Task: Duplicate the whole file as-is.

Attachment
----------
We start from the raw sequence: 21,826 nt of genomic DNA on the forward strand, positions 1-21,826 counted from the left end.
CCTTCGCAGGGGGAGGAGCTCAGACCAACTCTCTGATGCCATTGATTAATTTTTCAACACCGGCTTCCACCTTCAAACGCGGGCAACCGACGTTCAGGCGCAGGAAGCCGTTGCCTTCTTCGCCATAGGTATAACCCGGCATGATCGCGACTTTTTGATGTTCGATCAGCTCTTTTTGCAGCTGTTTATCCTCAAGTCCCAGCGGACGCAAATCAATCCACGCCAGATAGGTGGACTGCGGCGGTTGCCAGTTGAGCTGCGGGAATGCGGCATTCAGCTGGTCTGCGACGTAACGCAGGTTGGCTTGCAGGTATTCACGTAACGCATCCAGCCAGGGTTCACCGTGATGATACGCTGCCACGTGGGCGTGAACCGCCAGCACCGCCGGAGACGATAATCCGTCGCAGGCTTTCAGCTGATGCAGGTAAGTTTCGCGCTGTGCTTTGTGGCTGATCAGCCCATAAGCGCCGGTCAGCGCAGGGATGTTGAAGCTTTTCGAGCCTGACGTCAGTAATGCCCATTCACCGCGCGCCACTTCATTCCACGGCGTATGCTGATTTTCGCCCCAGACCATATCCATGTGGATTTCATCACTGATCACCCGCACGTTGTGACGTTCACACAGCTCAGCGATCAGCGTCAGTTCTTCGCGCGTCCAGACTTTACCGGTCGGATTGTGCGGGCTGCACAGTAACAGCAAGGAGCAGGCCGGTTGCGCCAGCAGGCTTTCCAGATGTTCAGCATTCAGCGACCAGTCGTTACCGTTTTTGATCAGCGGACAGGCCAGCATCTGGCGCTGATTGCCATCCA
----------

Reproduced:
We start from the raw sequence: 21,826 nt of genomic DNA on the forward strand, positions 1-21,826 counted from the left end.
CCTTCGCAGGGGGAGGAGCTCAGACCAACTCTCTGATGCCATTGATTAATTTTTCAACACCGGCTTCCACCTTCAAACGCGGGCAACCGACGTTCAGGCGCAGGAAGCCGTTGCCTTCTTCGCCATAGGTATAACCCGGCATGATCGCGACTTTTTGATGTTCGATCAGCTCTTTTTGCAGCTGTTTATCCTCAAGTCCCAGCGGACGCAAATCAATCCACGCCAGATAGGTGGACTGCGGCGGTTGCCAGTTGAGCTGCGGGAATGCGGCATTCAGCTGGTCTGCGACGTAACGCAGGTTGGCTTGCAGGTATTCACGTAACGCATCCAGCCAGGGTTCACCGTGATGATACGCTGCCACGTGGGCGTGAACCGCCAGCACCGCCGGAGACGATAATCCGTCGCAGGCTTTCAGCTGATGCAGGTAAGTTTCGCGCTGTGCTTTGTGGCTGATCAGCCCATAAGCGCCGGTCAGCGCAGGGATGTTGAAGCTTTTCGAGCCTGACGTCAGTAATGCCCATTCACCGCGCGCCACTTCATTCCACGGCGTATGCTGATTTTCGCCCCAGACCATATCCATGTGGATTTCATCACTGATCACCCGCACGTTGTGACGTTCACACAGCTCAGCGATCAGCGTCAGTTCTTCGCGCGTCCAGACTTTACCGGTCGGATTGTGCGGGCTGCACAGTAACAGCAAGGAGCAGGCCGGTTGCGCCAGCAGGCTTTCCAGATGTTCAGCATTCAGCGACCAGTCGTTACCGTTTTTGATCAGCGGACAGGCCAGCATCTGGCGCTGATTGCCATCCA